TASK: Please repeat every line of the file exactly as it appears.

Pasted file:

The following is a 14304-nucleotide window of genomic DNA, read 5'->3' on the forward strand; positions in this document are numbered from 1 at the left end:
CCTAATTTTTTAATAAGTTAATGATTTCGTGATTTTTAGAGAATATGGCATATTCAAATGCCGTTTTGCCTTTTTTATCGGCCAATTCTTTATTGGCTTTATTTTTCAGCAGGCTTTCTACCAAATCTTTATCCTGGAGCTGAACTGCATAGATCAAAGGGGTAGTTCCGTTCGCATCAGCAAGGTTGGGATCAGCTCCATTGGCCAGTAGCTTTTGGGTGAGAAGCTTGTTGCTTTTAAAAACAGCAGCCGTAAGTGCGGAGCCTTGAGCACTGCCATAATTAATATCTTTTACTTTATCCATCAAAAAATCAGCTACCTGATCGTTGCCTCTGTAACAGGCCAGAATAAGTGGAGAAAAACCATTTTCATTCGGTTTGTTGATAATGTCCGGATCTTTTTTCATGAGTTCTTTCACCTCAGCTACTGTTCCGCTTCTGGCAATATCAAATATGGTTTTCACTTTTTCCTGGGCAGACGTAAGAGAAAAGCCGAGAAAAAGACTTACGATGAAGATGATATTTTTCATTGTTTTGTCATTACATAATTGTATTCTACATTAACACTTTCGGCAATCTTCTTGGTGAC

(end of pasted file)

The following is a 14304-nucleotide window of genomic DNA, read 5'->3' on the forward strand; positions in this document are numbered from 1 at the left end:
CCTAATTTTTTAATAAGTTAATGATTTCGTGATTTTTAGAGAATATGGCATATTCAAATGCCGTTTTGCCTTTTTTATCGGCCAATTCTTTATTGGCTTTATTTTTCAGCAGGCTTTCTACCAAATCTTTATCCTGGAGCTGAACTGCATAGATCAAAGGGGTAGTTCCGTTCGCATCAGCAAGGTTGGGATCAGCTCCATTGGCCAGTAGCTTTTGGGTGAGAAGCTTGTTGCTTTTAAAAACAGCAGCCGTAAGTGCGGAGCCTTGAGCACTGCCATAATTAATATCTTTTACTTTATCCATCAAAAAATCAGCTACCTGATCGTTGCCTCTGTAACAGGCCAGAATAAGTGGAGAAAAACCATTTTCATTCGGTTTGTTGATAATGTCCGGATCTTTTTTCATGAGTTCTTTCACCTCAGCTACTGTTCCGCTTCTGGCAATATCAAATATGGTTTTCACTTTTTCCTGGGCAGACGTAAGAGAAAAGCCGAGAAAAAGACTTACGATGAAGATGATATTTTTCATTGTTTTGTCATTACATAATTGTATTCTACATTAACACTTTCGGCAATCTTCTTGGTGAC